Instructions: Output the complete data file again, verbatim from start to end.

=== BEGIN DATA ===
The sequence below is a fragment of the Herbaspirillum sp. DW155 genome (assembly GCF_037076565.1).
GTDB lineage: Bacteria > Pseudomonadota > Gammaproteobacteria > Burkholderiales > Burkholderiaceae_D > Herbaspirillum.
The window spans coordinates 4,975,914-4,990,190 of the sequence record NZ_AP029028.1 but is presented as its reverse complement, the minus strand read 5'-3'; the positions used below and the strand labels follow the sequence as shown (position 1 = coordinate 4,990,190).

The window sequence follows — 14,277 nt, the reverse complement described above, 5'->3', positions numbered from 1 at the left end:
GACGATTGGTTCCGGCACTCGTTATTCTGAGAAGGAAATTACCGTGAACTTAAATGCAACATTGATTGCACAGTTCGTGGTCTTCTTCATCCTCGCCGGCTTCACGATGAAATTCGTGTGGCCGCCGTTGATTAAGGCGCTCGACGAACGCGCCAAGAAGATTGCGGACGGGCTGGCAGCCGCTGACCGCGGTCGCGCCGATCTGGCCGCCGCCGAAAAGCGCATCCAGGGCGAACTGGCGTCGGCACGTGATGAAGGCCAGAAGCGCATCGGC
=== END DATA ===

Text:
The sequence below is a fragment of the Herbaspirillum sp. DW155 genome (assembly GCF_037076565.1).
GTDB lineage: Bacteria > Pseudomonadota > Gammaproteobacteria > Burkholderiales > Burkholderiaceae_D > Herbaspirillum.
The window spans coordinates 4,975,914-4,990,190 of the sequence record NZ_AP029028.1 but is presented as its reverse complement, the minus strand read 5'-3'; the positions used below and the strand labels follow the sequence as shown (position 1 = coordinate 4,990,190).

The window sequence follows — 14,277 nt, the reverse complement described above, 5'->3', positions numbered from 1 at the left end:
GACGATTGGTTCCGGCACTCGTTATTCTGAGAAGGAAATTACCGTGAACTTAAATGCAACATTGATTGCACAGTTCGTGGTCTTCTTCATCCTCGCCGGCTTCACGATGAAATTCGTGTGGCCGCCGTTGATTAAGGCGCTCGACGAACGCGCCAAGAAGATTGCGGACGGGCTGGCAGCCGCTGACCGCGGTCGCGCCGATCTGGCCGCCGCCGAAAAGCGCATCCAGGGCGAACTGGCGTCGGCACGTGATGAAGGCCAGAAGCGCATCGGC